I have a wireless router question.

Discussion in 'Tech Talk' started by Bow Commander, Dec 3, 2012.


  1. Hello,

    I'm trying to get my parents into this century and get their home set up with wireless internet. I have it at my home, and I know how to set up a simple router.

    Question: they have a desktop computer and a laptop. Do I need to get a specific kind of router to run them both?

    I don't have a desktop at my house so I haven't done this before. I imagine I will need a router that still runs the desktop on an ethernet cable AND transmit wirelessly?

    Thanks in advance
     

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  2. I believe all wireless routers also have Ethernet ports.


    Posted using Outdoor Hub Campfire
     

  3. That's what I wanted to confirm. That most typical routers can accomplish this. Thank you!
     
  4. I would wire the desktop to the router and run the laptop off the wireless. Also if Brighthouse let the cable people set up the wireless. They know the codes and will do it no charge just for equipment.
     
  5. Unless a wireless printer is used, check to see if the router has an adequate number of ports for all of the devices. I setup a wireless router for my place a few months ago. I chose the Apple Airport Extreme over their Airport Express. The Extreme had more ports than the Express. A couple of days ago, I ran a cable from the router to the BluRay player to get it updated.
     
  6. Just buy a popular router and you will have no problem.

    Search for a brand name with a good reputation. Mine is old WRT-54G and it still supports numerous cell phones (WiFi), printers, notebooks, laptops, CCTV cameras, etc.

    I use MAC Addressing together with WAP security settings. It's all in the router documentation.

    You will be in good shape. Remember, range of the wireless may vary depending on your specific house/locations.
     
  7. And by WRT-54G he means a Linksys router. It's ancient, but damn reliable. It's only downfall is it doesn't support the wireless N that many modern devices can utilize for faster speeds and greater range. You can also buy a wireless adapter for a desktop, and they range from $20 to $60, but this allows for wireless access on the desktop and obviously eliminates another cord. This is how I have MY desktop connected and have had no issues.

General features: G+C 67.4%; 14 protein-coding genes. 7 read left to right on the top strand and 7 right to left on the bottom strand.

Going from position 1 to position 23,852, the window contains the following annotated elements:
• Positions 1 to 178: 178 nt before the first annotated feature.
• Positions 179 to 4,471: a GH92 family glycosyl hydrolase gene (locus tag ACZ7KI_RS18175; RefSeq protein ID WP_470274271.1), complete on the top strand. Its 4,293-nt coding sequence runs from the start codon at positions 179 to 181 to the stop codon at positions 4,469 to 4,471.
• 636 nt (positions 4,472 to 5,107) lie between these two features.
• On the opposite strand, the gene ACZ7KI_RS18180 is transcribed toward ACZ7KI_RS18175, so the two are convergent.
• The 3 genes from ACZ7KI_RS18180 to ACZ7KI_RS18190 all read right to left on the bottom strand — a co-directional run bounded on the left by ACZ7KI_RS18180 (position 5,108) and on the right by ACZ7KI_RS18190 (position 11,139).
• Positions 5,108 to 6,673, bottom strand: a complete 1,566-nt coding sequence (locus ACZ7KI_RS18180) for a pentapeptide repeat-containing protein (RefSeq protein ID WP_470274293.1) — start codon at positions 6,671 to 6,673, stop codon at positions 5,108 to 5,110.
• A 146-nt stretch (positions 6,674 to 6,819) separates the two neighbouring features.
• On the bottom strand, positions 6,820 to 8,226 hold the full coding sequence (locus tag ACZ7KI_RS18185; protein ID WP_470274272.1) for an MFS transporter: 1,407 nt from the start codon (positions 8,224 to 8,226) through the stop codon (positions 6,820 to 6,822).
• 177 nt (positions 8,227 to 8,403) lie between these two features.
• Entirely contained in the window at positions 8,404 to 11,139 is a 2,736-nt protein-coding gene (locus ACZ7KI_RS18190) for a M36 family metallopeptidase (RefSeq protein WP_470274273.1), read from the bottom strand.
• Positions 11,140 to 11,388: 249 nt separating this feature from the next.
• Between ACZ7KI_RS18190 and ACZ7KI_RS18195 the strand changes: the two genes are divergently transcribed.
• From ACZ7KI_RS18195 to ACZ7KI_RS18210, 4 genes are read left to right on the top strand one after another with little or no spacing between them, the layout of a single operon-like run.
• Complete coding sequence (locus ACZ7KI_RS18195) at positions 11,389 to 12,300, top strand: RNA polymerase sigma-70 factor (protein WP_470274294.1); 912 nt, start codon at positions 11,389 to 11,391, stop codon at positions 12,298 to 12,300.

My router is a Linksys E1200, it's a wireless-N router. Most routers will come standard with four ports for wired connections.
     
  8. Like others have said any plain jane entry level consumer wireless router will do. However, before dropping money on a new wireless router, see what kind of equipment comes with their broadband service. In many cases the broadband service will include a wireless router pre configured for the broadband provider's service.

    Next, while you can connect a desktop to a wireless router via a ethernet wire, sometimes the placement of the wireless router will preclude or restrict using a ethernet wire. In such a case there are inexpensive wireless USB adapters one can buy to connect a desktop PC wirelessly to a wireless router.
     
  9. I highly suggest one of these. I put these in for my clients that dont want to spend the cash and buy a Ruckus AP. They work great and are super simple to set up. It has multiple gigabit ethernet ports too, which is what you want for a wired pc. The newest ones are all V3, but i would love to find one in V1 or V2 because those versions are supported by DDWRT.

    http://www.newegg.com/Product/Product.aspx?Item=N82E16833122326
     
  10. WiskyT

    WiskyT Malcontent

    One issue regarding senior people and wifi is that wireless rounters need to be reset from time to time. You try to go online and you have no internet. Is it the service? Is it the modem? Is it the router? If your parents are like my neighbors, they will get frustrated. My neighbor insists on having wireless because they don't want wires. Okay, except they use their only computer, a laptop, as a desktop and it is on the desk that has the internet connection right underneath it. Every two weeks my wife has to go and reset all of their stuff to get them online. If they would just plug the darn thing into the modem and skip the router, they'd have a lot less problems.
     
  11. Thanks so much for the info everybody! Good stuff, and i'm making note of all of it.

    Does anyone have experience with the Apple Airport stations? What's the story/benefit with those?
     

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